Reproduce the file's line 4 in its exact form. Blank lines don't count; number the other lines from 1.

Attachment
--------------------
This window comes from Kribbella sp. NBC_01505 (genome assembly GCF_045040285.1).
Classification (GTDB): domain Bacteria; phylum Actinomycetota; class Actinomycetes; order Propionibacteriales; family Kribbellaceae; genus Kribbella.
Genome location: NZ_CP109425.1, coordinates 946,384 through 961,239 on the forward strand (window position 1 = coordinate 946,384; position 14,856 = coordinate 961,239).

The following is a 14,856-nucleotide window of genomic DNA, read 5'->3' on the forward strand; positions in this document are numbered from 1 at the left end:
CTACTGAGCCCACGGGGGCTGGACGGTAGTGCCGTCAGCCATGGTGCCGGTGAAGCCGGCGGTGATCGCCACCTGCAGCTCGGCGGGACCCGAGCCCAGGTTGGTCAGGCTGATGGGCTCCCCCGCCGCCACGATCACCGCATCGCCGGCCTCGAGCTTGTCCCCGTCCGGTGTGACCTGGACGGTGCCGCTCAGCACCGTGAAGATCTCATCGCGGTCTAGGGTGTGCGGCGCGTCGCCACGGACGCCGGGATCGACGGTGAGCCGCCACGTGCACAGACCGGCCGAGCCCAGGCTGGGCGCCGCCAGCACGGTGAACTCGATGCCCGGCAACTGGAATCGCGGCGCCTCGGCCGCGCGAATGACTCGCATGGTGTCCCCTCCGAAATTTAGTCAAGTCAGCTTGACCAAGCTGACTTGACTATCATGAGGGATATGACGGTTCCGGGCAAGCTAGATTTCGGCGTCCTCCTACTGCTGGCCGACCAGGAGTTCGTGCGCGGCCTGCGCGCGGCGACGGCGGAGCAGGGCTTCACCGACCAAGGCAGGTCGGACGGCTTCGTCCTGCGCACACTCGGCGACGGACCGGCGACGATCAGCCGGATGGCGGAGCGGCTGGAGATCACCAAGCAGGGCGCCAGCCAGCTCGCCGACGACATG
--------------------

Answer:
The following is a 14,856-nucleotide window of genomic DNA, read 5'->3' on the forward strand; positions in this document are numbered from 1 at the left end: